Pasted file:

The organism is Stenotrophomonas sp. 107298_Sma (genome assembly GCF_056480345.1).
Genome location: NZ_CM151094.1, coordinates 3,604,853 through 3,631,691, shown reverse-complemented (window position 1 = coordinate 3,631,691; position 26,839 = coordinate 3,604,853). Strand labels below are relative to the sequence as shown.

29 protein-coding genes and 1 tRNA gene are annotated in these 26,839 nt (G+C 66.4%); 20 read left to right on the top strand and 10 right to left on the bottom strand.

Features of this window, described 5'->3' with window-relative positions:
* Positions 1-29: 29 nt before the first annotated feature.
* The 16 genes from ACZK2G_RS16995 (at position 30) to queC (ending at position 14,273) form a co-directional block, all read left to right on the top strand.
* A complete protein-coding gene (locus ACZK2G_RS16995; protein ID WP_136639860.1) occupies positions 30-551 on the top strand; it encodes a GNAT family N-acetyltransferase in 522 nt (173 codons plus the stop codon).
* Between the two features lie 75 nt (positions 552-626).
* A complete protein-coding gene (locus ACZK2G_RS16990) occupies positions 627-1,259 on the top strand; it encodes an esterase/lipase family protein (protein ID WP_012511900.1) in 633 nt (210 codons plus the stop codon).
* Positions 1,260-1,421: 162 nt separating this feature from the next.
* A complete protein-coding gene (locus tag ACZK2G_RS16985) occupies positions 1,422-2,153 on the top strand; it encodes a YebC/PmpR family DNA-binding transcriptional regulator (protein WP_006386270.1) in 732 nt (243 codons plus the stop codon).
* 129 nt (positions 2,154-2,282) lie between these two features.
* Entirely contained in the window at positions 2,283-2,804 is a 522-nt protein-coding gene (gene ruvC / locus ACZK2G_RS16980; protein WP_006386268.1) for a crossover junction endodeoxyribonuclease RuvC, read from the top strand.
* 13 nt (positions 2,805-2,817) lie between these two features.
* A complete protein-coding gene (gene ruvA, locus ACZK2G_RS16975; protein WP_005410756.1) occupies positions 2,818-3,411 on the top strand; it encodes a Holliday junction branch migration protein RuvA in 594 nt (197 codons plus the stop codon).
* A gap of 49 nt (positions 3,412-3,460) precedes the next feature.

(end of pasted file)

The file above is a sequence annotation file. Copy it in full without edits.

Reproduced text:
The organism is Stenotrophomonas sp. 107298_Sma (genome assembly GCF_056480345.1).
Genome location: NZ_CM151094.1, coordinates 3,604,853 through 3,631,691, shown reverse-complemented (window position 1 = coordinate 3,631,691; position 26,839 = coordinate 3,604,853). Strand labels below are relative to the sequence as shown.

29 protein-coding genes and 1 tRNA gene are annotated in these 26,839 nt (G+C 66.4%); 20 read left to right on the top strand and 10 right to left on the bottom strand.

Features of this window, described 5'->3' with window-relative positions:
* Positions 1-29: 29 nt before the first annotated feature.
* The 16 genes from ACZK2G_RS16995 (at position 30) to queC (ending at position 14,273) form a co-directional block, all read left to right on the top strand.
* A complete protein-coding gene (locus ACZK2G_RS16995; protein ID WP_136639860.1) occupies positions 30-551 on the top strand; it encodes a GNAT family N-acetyltransferase in 522 nt (173 codons plus the stop codon).
* Between the two features lie 75 nt (positions 552-626).
* A complete protein-coding gene (locus ACZK2G_RS16990) occupies positions 627-1,259 on the top strand; it encodes an esterase/lipase family protein (protein ID WP_012511900.1) in 633 nt (210 codons plus the stop codon).
* Positions 1,260-1,421: 162 nt separating this feature from the next.
* A complete protein-coding gene (locus tag ACZK2G_RS16985) occupies positions 1,422-2,153 on the top strand; it encodes a YebC/PmpR family DNA-binding transcriptional regulator (protein WP_006386270.1) in 732 nt (243 codons plus the stop codon).
* 129 nt (positions 2,154-2,282) lie between these two features.
* Entirely contained in the window at positions 2,283-2,804 is a 522-nt protein-coding gene (gene ruvC / locus ACZK2G_RS16980; protein WP_006386268.1) for a crossover junction endodeoxyribonuclease RuvC, read from the top strand.
* 13 nt (positions 2,805-2,817) lie between these two features.
* A complete protein-coding gene (gene ruvA, locus ACZK2G_RS16975; protein WP_005410756.1) occupies positions 2,818-3,411 on the top strand; it encodes a Holliday junction branch migration protein RuvA in 594 nt (197 codons plus the stop codon).
* A gap of 49 nt (positions 3,412-3,460) precedes the next feature.